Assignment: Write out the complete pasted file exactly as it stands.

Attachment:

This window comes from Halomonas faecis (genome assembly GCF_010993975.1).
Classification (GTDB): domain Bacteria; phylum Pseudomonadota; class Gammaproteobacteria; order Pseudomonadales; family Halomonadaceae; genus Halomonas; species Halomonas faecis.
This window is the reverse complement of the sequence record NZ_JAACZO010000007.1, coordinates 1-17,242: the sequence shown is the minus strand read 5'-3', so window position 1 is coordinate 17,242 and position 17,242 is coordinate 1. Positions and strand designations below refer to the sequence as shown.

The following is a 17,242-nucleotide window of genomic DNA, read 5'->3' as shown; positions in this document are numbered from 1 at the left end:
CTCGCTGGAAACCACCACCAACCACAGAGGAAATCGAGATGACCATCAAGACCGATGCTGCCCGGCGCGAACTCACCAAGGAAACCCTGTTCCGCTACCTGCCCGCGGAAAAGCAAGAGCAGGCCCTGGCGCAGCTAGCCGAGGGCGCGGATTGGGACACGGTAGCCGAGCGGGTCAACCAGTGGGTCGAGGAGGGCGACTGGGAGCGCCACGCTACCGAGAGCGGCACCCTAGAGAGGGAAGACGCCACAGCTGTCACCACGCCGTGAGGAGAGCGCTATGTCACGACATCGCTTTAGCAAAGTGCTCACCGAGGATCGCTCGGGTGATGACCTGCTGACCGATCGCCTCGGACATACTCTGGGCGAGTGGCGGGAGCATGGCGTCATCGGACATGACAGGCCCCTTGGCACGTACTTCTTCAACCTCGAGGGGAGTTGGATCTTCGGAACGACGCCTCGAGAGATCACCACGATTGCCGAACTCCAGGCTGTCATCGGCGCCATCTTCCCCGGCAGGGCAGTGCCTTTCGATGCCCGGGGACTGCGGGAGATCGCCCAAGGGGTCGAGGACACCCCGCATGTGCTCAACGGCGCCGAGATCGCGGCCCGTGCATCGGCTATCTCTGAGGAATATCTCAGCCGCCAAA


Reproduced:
This window comes from Halomonas faecis (genome assembly GCF_010993975.1).
Classification (GTDB): domain Bacteria; phylum Pseudomonadota; class Gammaproteobacteria; order Pseudomonadales; family Halomonadaceae; genus Halomonas; species Halomonas faecis.
This window is the reverse complement of the sequence record NZ_JAACZO010000007.1, coordinates 1-17,242: the sequence shown is the minus strand read 5'-3', so window position 1 is coordinate 17,242 and position 17,242 is coordinate 1. Positions and strand designations below refer to the sequence as shown.

The following is a 17,242-nucleotide window of genomic DNA, read 5'->3' as shown; positions in this document are numbered from 1 at the left end:
CTCGCTGGAAACCACCACCAACCACAGAGGAAATCGAGATGACCATCAAGACCGATGCTGCCCGGCGCGAACTCACCAAGGAAACCCTGTTCCGCTACCTGCCCGCGGAAAAGCAAGAGCAGGCCCTGGCGCAGCTAGCCGAGGGCGCGGATTGGGACACGGTAGCCGAGCGGGTCAACCAGTGGGTCGAGGAGGGCGACTGGGAGCGCCACGCTACCGAGAGCGGCACCCTAGAGAGGGAAGACGCCACAGCTGTCACCACGCCGTGAGGAGAGCGCTATGTCACGACATCGCTTTAGCAAAGTGCTCACCGAGGATCGCTCGGGTGATGACCTGCTGACCGATCGCCTCGGACATACTCTGGGCGAGTGGCGGGAGCATGGCGTCATCGGACATGACAGGCCCCTTGGCACGTACTTCTTCAACCTCGAGGGGAGTTGGATCTTCGGAACGACGCCTCGAGAGATCACCACGATTGCCGAACTCCAGGCTGTCATCGGCGCCATCTTCCCCGGCAGGGCAGTGCCTTTCGATGCCCGGGGACTGCGGGAGATCGCCCAAGGGGTCGAGGACACCCCGCATGTGCTCAACGGCGCCGAGATCGCGGCCCGTGCATCGGCTATCTCTGAGGAATATCTCAGCCGCCAAA